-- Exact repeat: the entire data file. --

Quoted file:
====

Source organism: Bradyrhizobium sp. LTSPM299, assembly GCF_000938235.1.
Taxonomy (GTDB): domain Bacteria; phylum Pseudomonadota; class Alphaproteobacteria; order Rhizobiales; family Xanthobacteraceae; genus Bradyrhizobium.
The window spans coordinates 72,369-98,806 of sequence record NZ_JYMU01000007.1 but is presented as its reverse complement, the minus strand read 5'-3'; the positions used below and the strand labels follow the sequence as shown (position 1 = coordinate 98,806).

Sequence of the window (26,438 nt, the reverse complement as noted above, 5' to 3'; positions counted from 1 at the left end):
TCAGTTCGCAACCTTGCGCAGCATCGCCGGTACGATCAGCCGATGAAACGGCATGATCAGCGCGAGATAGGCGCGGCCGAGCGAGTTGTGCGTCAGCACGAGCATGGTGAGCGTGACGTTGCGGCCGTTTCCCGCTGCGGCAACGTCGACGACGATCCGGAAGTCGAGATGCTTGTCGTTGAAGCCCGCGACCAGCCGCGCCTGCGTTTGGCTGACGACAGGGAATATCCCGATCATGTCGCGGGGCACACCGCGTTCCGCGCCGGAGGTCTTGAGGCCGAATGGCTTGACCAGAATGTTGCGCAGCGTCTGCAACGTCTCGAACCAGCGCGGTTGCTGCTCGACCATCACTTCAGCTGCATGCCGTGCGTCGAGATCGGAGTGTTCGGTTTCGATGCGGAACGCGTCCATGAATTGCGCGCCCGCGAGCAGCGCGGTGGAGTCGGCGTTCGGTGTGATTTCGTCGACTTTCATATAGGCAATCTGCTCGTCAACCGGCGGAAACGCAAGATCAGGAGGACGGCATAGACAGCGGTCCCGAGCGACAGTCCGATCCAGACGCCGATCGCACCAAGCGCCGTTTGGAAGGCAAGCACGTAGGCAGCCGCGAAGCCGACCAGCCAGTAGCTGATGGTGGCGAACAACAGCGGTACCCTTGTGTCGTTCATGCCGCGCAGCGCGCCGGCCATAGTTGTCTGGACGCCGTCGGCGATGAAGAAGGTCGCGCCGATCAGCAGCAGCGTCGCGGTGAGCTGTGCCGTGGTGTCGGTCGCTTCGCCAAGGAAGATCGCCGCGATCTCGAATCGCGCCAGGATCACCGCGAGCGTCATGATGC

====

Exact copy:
Source organism: Bradyrhizobium sp. LTSPM299, assembly GCF_000938235.1.
Taxonomy (GTDB): domain Bacteria; phylum Pseudomonadota; class Alphaproteobacteria; order Rhizobiales; family Xanthobacteraceae; genus Bradyrhizobium.
The window spans coordinates 72,369-98,806 of sequence record NZ_JYMU01000007.1 but is presented as its reverse complement, the minus strand read 5'-3'; the positions used below and the strand labels follow the sequence as shown (position 1 = coordinate 98,806).

Sequence of the window (26,438 nt, the reverse complement as noted above, 5' to 3'; positions counted from 1 at the left end):
TCAGTTCGCAACCTTGCGCAGCATCGCCGGTACGATCAGCCGATGAAACGGCATGATCAGCGCGAGATAGGCGCGGCCGAGCGAGTTGTGCGTCAGCACGAGCATGGTGAGCGTGACGTTGCGGCCGTTTCCCGCTGCGGCAACGTCGACGACGATCCGGAAGTCGAGATGCTTGTCGTTGAAGCCCGCGACCAGCCGCGCCTGCGTTTGGCTGACGACAGGGAATATCCCGATCATGTCGCGGGGCACACCGCGTTCCGCGCCGGAGGTCTTGAGGCCGAATGGCTTGACCAGAATGTTGCGCAGCGTCTGCAACGTCTCGAACCAGCGCGGTTGCTGCTCGACCATCACTTCAGCTGCATGCCGTGCGTCGAGATCGGAGTGTTCGGTTTCGATGCGGAACGCGTCCATGAATTGCGCGCCCGCGAGCAGCGCGGTGGAGTCGGCGTTCGGTGTGATTTCGTCGACTTTCATATAGGCAATCTGCTCGTCAACCGGCGGAAACGCAAGATCAGGAGGACGGCATAGACAGCGGTCCCGAGCGACAGTCCGATCCAGACGCCGATCGCACCAAGCGCCGTTTGGAAGGCAAGCACGTAGGCAGCCGCGAAGCCGACCAGCCAGTAGCTGATGGTGGCGAACAACAGCGGTACCCTTGTGTCGTTCATGCCGCGCAGCGCGCCGGCCATAGTTGTCTGGACGCCGTCGGCGATGAAGAAGGTCGCGCCGATCAGCAGCAGCGTCGCGGTGAGCTGTGCCGTGGTGTCGGTCGCTTCGCCAAGGAAGATCGCCGCGATCTCGAATCGCGCCAGGATCACCGCGAGCGTCATGATGC